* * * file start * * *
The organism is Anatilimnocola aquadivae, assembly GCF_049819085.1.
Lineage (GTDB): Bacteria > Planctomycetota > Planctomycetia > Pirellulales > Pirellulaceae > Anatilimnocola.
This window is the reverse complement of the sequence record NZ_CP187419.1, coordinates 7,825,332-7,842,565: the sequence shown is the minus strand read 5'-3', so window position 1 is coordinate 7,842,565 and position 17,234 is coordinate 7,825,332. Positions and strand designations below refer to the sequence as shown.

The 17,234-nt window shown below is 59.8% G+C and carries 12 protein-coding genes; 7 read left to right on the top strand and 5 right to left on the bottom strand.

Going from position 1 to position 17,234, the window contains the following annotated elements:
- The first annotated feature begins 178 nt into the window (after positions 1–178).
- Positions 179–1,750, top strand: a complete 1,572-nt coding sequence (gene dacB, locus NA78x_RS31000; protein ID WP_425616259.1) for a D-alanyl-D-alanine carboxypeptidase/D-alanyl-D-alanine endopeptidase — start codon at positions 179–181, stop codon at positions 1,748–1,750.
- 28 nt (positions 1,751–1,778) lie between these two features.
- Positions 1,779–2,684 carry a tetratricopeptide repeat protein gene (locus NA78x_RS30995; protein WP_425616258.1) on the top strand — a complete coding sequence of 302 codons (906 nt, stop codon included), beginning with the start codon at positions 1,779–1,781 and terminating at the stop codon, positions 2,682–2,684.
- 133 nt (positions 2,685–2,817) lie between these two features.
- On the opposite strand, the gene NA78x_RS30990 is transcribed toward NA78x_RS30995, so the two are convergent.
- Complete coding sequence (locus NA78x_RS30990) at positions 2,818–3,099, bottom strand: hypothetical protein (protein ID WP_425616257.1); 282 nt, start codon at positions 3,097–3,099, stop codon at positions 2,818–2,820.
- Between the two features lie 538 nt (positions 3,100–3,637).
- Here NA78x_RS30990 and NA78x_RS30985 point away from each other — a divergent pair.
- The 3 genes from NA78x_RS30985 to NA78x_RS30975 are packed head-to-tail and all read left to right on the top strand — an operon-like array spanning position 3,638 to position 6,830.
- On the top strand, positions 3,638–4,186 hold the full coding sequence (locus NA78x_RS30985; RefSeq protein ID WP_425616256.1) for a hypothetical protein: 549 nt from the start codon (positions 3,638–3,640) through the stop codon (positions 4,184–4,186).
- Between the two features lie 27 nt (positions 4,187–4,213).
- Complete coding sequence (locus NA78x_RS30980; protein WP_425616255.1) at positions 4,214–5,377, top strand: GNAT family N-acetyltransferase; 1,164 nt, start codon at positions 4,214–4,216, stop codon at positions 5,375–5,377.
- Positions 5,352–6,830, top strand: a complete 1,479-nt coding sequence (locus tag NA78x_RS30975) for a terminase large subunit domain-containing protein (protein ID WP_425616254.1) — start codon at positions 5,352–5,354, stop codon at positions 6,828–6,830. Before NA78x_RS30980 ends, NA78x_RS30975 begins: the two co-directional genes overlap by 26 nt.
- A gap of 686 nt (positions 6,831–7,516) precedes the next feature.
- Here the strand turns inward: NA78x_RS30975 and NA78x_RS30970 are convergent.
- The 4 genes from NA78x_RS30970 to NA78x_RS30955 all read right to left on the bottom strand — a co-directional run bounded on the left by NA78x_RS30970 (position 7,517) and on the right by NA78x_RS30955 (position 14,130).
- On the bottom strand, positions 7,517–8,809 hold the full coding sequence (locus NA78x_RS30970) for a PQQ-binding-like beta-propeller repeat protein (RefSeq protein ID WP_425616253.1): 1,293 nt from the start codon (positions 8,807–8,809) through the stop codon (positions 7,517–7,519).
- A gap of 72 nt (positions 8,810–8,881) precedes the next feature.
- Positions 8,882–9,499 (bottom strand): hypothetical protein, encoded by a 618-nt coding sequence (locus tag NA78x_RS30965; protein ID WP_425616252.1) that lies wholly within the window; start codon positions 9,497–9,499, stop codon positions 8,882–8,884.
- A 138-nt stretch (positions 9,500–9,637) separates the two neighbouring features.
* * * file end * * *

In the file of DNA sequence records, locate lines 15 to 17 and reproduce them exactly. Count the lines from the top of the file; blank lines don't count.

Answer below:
- The 3 genes from NA78x_RS30985 to NA78x_RS30975 are packed head-to-tail and all read left to right on the top strand — an operon-like array spanning position 3,638 to position 6,830.
- On the top strand, positions 3,638–4,186 hold the full coding sequence (locus NA78x_RS30985; RefSeq protein ID WP_425616256.1) for a hypothetical protein: 549 nt from the start codon (positions 3,638–3,640) through the stop codon (positions 4,184–4,186).
- Between the two features lie 27 nt (positions 4,187–4,213).